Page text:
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With two weeks to go until the independence referendum it is perhaps worth looking at what was happening in the final weeks of the 1995 referendum on sovereignty partnership in Quebec to see if there are any interesting parallels or useful lessons.

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This week, we are highlighting the contributions of our fellows to Scotland's Decision: 16 Questions to think about for the referendum on 18 September.  Today’s topic is the international role an independent Scotland might have.The book is available as a free download.

Our experts look at three questions on the international dimensions of the independence debate:

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Academics gathered in Edinburgh to discuss the concept of borders. Dani Cetra sums up the event. The full report of the event is available for download.

Dr Dennis Novy (University of Warwick and CEPR) - "Estimating Border Effects: The Impact of Geographic Aggregation"

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The Yes and No camps are busy telling us that Scotland will be made better or worse off as a result of independence.  What they both seem to assume is that “what is best for Scotland?” is the relevant question to ask.  But why?  The referendum will have an impact on people beyond Scotland’s borders.  So isn’t the relevant question to ask, “what is best for everyone affected by the referendum, wherever they live?” Clearly, the outsiders who will be most affected are those living in the rest of the UK.  In the event of a Yes victory, politics within the rest of the UK is set for a shake up.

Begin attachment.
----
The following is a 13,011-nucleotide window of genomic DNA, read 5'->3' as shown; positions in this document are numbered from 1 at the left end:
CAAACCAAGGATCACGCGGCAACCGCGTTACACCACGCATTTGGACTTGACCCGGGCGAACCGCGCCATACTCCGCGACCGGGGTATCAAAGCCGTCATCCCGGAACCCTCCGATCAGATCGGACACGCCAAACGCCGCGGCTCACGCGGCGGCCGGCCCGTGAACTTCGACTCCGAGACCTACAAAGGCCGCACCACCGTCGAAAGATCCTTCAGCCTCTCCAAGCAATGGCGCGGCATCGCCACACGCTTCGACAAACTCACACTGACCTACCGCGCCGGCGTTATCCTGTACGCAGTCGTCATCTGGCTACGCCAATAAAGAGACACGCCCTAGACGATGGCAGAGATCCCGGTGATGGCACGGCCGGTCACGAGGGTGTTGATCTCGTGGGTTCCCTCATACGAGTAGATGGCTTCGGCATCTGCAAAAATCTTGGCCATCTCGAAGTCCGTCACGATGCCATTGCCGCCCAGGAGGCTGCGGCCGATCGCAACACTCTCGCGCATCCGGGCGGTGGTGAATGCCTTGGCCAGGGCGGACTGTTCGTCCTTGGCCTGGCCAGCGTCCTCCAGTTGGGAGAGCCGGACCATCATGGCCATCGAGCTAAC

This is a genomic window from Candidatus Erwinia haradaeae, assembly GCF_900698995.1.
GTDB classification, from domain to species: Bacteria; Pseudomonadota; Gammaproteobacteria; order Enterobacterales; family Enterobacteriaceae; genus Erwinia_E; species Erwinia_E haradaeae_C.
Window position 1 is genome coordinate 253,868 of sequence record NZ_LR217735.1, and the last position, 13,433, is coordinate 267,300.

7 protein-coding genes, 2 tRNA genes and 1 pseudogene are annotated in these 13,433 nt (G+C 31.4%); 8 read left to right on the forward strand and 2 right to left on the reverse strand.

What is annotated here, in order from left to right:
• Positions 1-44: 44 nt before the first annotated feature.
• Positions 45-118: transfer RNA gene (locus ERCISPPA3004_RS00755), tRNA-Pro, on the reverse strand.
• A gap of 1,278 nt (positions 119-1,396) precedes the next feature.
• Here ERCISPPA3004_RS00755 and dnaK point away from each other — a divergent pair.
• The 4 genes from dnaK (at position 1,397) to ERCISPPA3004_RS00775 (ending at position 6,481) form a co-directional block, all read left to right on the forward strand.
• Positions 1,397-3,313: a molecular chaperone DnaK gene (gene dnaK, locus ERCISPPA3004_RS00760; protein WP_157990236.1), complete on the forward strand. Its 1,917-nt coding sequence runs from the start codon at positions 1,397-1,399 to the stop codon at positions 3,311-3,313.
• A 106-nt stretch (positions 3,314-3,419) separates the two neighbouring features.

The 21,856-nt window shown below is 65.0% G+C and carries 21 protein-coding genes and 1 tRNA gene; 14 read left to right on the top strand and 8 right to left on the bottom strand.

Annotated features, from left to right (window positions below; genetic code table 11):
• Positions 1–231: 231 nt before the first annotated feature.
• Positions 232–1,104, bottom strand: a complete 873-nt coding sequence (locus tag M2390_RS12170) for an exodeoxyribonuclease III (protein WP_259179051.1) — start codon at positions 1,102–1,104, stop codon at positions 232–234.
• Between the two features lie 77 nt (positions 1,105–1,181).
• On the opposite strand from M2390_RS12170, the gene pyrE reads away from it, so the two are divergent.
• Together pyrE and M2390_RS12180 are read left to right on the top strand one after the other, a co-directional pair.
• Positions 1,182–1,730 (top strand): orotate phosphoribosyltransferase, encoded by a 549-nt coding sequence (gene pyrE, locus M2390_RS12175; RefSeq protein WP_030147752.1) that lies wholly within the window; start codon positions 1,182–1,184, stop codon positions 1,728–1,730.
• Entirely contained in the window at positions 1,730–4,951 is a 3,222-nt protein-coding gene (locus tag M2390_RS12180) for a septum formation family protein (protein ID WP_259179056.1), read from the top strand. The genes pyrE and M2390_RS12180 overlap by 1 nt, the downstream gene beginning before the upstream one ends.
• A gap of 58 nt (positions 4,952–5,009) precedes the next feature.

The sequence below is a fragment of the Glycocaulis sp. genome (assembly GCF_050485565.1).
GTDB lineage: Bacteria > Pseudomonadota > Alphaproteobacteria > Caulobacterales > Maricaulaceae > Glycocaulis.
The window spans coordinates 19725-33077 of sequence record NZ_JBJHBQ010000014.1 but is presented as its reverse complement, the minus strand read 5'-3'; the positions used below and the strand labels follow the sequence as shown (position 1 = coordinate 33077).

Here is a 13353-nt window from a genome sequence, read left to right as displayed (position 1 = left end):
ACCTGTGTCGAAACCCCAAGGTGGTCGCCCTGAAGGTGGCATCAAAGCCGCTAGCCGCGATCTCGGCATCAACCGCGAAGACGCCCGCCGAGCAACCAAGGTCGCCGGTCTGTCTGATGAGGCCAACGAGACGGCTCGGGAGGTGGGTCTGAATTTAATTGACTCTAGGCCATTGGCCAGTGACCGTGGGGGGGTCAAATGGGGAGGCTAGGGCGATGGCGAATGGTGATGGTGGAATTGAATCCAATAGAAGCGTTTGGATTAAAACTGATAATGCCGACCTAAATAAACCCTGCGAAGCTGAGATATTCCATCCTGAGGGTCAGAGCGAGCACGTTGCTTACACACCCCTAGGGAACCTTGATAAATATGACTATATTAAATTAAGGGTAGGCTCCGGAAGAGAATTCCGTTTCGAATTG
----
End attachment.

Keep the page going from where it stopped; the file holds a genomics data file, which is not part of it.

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Latest blogs

  • 16th November 2018

    What has been presented as an endgame is really just the beginning of the process and what is being described as the 'transition' or 'implementation' period, says Michael Keating, is really the time in which the real negotiation of what Brexit means will take place.

  • 15th November 2018

    With the politics of the process changing almost by the minute, Richard Parry assesses the ‘stable text’ of the Brexit agreement.

  • 15th November 2018

    As the DUP position shifts and Threatens Theresa May's working majority, Jonathan Evershed assesses the scope and limits of Unionist resistance to the Brexit backstop.

  • 15th November 2018

    Professor Michael Kenny and Jack Sheldon discuss a new report from the Centre on Constitutional Change and the Bennett Institute offering a comprehensive analysis of the weaknesses that bedevil the machinery for relations between the UK government and the devolved governments in Scotland, Wales and Northern Ireland. Over the coming weeks, we will highlight some of the findings and recommendations.

  • 13th November 2018

    Experts from the Universities of Edinburgh and Cambridge have called for far-reaching reforms to the UK’s system of intergovernmental relations (IGR). The report, Reforming Intergovernmental Relations in the United Kingdom, provides the framework for a new system of intergovernmental machinery built around principles of respect, transparency and accountability.

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